Model of Hannah in the U.S. Navy Museum
|Acquired:||24 August 1775|
|Commissioned:||2 September 1775|
|Out of service:||10 October 1775|
|Armament:||4 × 4-pounder guns|
The schooner Hannah was the first armed American naval vessel of the American Revolution and is claimed to be the founding vessel of the United States Navy. She was owned by John Glover's in-laws of Marblehead, Massachusetts and was named for his wife, Hannah Glover. The crew was drawn largely from the town of Marblehead.
The schooner was hired into the service of the American Continental Army by General George Washington. Washington commissioned Nicolson Broughton to command the Hannah on 2 September 1775 and ordered the vessel to cruise against the enemy. Hannah set sail from the harbor of Beverly, Massachusetts on 5 September 1775, but fled to the protection of the harbor of Gloucester, Massachusetts two days later under the pursuit of HMS Lively and a second British vessel. Leaving Gloucester Harbor, Hannah captured the British sloop Unity.
Hannah's brief naval career ended on 10 October 1775, when she was run aground under the guns of a small American fort near Beverly by the British sloop Nautilus. After an engagement between the British ship and townspeople on the shore, Hannah was saved from destruction and capture, but was soon decommissioned as General Washington found more suitable ships for his cruisers.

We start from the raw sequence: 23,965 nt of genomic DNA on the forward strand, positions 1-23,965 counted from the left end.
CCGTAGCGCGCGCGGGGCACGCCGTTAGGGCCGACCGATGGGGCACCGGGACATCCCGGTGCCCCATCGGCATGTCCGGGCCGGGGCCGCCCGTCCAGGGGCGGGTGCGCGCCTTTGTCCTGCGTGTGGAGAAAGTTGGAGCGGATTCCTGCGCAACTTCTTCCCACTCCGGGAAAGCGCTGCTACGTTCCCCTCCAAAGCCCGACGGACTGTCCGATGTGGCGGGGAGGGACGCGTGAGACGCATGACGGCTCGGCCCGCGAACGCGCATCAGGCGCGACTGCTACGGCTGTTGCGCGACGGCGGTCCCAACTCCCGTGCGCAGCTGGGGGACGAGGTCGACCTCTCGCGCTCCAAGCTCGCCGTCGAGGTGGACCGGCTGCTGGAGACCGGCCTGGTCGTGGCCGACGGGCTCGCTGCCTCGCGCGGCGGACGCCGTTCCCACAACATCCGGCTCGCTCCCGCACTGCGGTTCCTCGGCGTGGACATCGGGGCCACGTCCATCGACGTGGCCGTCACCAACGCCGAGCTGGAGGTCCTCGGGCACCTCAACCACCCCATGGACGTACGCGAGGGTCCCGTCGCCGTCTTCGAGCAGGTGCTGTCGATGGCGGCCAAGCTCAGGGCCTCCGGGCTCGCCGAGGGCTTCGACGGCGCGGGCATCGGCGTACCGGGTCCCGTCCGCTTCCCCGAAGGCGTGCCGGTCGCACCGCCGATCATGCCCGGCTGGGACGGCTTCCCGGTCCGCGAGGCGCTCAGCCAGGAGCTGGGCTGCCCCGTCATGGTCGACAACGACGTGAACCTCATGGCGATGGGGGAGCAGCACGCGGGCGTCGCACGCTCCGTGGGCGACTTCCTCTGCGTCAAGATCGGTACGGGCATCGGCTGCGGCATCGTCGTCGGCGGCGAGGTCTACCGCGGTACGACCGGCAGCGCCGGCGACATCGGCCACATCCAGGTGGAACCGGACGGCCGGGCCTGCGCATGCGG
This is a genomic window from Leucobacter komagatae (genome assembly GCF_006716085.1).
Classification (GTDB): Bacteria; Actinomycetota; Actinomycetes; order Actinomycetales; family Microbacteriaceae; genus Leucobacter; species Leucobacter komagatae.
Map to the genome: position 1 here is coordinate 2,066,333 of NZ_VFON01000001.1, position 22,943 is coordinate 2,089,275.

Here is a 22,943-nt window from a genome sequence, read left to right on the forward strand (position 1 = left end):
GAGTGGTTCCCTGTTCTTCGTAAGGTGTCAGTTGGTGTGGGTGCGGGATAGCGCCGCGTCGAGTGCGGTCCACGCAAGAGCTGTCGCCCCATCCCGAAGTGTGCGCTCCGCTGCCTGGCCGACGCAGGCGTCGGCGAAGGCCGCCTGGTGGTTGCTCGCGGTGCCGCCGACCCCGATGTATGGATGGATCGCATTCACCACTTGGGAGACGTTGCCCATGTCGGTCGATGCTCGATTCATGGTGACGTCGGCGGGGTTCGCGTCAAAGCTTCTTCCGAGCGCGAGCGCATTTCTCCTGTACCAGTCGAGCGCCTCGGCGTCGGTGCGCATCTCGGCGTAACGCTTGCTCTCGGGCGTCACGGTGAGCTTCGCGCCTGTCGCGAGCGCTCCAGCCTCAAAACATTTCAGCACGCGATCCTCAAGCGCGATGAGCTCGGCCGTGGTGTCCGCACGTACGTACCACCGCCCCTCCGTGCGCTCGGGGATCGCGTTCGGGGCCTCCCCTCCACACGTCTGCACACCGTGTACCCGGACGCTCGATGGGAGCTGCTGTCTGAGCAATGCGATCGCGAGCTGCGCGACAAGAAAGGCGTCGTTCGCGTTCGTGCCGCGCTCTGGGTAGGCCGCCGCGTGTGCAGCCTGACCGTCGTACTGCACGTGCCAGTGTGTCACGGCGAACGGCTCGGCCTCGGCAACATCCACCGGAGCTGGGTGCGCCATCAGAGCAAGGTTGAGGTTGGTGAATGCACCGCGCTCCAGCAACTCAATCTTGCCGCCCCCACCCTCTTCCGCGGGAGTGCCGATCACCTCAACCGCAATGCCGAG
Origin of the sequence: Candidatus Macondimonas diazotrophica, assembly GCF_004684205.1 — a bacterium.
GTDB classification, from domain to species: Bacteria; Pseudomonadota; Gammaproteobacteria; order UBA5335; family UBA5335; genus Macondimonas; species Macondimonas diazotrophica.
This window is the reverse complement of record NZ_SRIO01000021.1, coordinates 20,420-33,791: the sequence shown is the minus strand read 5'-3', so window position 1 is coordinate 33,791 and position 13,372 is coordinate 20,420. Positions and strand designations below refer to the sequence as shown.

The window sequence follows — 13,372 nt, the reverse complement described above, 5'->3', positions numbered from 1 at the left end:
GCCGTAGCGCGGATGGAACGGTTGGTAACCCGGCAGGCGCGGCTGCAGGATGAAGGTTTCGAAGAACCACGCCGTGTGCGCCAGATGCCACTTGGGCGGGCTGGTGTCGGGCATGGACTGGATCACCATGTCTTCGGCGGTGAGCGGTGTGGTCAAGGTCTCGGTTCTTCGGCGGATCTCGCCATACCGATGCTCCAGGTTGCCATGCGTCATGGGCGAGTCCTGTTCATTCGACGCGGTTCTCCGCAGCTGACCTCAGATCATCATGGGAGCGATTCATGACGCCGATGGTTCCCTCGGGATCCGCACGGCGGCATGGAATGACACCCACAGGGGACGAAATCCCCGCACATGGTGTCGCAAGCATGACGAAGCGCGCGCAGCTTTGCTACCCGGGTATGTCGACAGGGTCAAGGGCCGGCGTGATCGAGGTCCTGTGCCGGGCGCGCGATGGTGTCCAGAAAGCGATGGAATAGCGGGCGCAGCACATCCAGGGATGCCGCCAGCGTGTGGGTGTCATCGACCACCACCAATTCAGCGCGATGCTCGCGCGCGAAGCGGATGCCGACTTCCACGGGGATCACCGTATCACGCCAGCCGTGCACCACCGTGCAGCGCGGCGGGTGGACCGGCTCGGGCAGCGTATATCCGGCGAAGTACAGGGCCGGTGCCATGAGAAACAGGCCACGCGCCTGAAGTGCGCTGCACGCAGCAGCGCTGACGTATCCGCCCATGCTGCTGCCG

Soon after the Hannah's decommissioning, the schooner was towed to Lee's Wharf in Manchester, where its name was changed to the Lynch. There, the vessel was restored to working condition by 7 carpenters over the course of 3 weeks. In March of 1777, the Lynch was sent to France with congressional correspondence for Benjamin Franklin, who was there was U.S. Ambassador. Upon embarking on their journey back to the U.S., the Lynch and its crew were captured by British ship HMS Foudroyant. The Lynch was sold as a prize by the British and documentation indicates that the schooner was used as a merchant vessel thereafter (Macy, 2002).
The City of Beverly, Massachusetts and the Town of Marblehead, Massachusetts each claim to have been the home port of the schooner. Each asserted the honor of being "the Birthplace of the American Navy" from the career of the Hannah until a plaque, currently on display in the Selectmen's room at Abbot Hall in Marblehead, was discovered in the Philadelphia Navy Yard proclaiming Marblehead to be the birthplace; Beverly has since reinvented itself as "Washington's Naval Base."